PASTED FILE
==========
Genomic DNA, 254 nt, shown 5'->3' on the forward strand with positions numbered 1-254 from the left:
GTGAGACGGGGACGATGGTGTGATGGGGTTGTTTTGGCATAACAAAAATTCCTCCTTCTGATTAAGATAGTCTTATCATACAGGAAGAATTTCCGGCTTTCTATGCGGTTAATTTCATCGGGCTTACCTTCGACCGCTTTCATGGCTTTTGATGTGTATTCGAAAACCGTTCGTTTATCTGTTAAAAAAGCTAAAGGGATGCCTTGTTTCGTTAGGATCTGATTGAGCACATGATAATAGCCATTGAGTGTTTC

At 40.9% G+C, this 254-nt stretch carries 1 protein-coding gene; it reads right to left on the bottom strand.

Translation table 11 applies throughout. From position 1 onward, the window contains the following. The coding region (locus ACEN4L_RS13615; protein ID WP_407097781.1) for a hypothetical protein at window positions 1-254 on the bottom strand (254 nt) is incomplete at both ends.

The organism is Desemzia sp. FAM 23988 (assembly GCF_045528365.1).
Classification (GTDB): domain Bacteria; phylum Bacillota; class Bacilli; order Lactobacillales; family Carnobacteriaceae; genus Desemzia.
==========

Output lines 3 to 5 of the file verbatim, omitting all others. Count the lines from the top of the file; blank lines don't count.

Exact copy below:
At 40.9% G+C, this 254-nt stretch carries 1 protein-coding gene; it reads right to left on the bottom strand.

Translation table 11 applies throughout. From position 1 onward, the window contains the following. The coding region (locus ACEN4L_RS13615; protein ID WP_407097781.1) for a hypothetical protein at window positions 1-254 on the bottom strand (254 nt) is incomplete at both ends.

The organism is Desemzia sp. FAM 23988 (assembly GCF_045528365.1).